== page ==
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Shriya Patnaik

March 22nd, 2021

The Invisible Voices of India’s Informal Sector Sex Workers

2 comments | 21 shares

Estimated reading time: 10 minutes

Shriya Patnaik

March 22nd, 2021

The Invisible Voices of India’s Informal Sector Sex Workers

2 comments | 21 shares

Estimated reading time: 10 minutes

The condition of sex-workers in India is extremely poor, and the industry faces several structural barriers. The existing state rehabilitation projects often violate their bodily autonomy and act as moral discipliners, leaving them vulnerable to violence. Shriya Patnaik discusses the core issues whilst also throwing light on grassroots-level movements advocating their inclusion into society.

The legal statute governing the rights of sex workers and trafficked persons in India is The Suppression of Immoral Traffic in Women and Girls Act (1956), amended in 1986 as The Immoral Traffic Prevention Act. According to this, while sex workers (also referred to as “prostitutes”) can conduct their trade in private spaces, they cannot legally solicit customers in public places nor engage in forms of pimping, hotel services or rings of sex workers: so, while prostitution per se is legal, a multitude of activities surrounding it like public solicitation, brothels, kerb-crawling, minor sexual commerce, trafficking, pimping and pandering, are illegal. Despite the existence of “Red Light” districts in cities, laws governing sex workers are somewhat vague. They are not safeguarded by labour laws or trade unions but can seek rescue and rehabilitation by national organisations. Since male prostitution is unrecognised/disallowed under Indian law, this post deals primarily with female perspectives.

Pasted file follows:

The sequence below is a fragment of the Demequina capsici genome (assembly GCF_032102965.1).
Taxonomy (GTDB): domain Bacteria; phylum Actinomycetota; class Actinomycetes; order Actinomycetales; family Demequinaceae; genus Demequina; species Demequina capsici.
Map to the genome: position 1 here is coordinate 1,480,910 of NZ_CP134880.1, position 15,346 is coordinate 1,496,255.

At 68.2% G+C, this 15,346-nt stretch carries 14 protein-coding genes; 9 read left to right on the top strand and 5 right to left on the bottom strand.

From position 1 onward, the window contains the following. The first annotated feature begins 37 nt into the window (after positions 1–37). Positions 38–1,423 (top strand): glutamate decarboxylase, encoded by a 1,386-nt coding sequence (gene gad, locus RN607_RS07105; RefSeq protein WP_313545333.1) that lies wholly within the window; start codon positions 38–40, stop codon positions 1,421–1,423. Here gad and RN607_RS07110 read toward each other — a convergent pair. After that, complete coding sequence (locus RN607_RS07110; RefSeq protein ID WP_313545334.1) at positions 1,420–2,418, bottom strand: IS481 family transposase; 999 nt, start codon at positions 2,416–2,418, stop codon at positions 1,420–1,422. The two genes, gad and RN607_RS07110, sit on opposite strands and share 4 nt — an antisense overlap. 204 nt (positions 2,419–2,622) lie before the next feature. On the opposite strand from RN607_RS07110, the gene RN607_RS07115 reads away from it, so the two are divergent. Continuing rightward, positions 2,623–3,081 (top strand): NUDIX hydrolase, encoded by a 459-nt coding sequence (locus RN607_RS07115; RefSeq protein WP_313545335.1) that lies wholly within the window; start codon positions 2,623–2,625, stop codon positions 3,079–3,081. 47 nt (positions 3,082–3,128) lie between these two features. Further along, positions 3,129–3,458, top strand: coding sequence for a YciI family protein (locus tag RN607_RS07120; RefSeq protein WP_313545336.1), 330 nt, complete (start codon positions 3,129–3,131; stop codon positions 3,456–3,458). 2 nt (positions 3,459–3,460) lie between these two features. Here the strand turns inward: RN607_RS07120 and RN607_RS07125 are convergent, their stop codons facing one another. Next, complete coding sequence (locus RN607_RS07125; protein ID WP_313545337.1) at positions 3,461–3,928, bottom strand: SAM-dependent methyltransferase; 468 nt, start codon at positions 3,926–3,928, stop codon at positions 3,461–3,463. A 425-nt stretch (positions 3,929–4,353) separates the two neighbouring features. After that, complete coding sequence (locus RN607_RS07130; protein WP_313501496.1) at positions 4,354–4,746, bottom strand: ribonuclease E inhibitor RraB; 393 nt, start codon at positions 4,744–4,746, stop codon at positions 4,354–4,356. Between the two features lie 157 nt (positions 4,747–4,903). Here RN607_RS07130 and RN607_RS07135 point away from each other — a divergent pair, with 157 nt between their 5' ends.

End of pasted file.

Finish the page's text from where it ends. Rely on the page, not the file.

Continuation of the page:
Debunking Myths with Narratives

Experiential accounts from the sex industry itself debunk many of the humanitarian myths surrounding policy and developmental discourses. One such example is the Durbar Mahila Samanwaya Committee, an NGO in West Bengal that works towards identifying and challenging underlying structural factors that perpetuate social stigmatisation, material deprivation and civil society exclusion against subjects. Its social workers (many of them sex workers themselves) strive towards demanding the dignity of sexual labour, addressing of HIV and STIs infecting the community, awareness strategies and emancipation campaigns as inevitable steps towards eliminating the pervasive gender-based discrimination afflicting them. DURBAR workers also advocate for the legalisation of the sex industry in India as they believe that its clandestine nature enhances networks of crime, police brutality, and simultaneous workers’ marginalisation. Similarly, Sampada Grameen Mahila Sanstha (SANGRAM) is a rights-based, collective action NGO that promotes insider community participation as an intrinsic measure towards providing non-intrusive healthcare paradigms. It has also designed empowerment programs like the formation of Self-Help Groups, where members can collectively negotiate loans with financial institutions to fund skills development programs.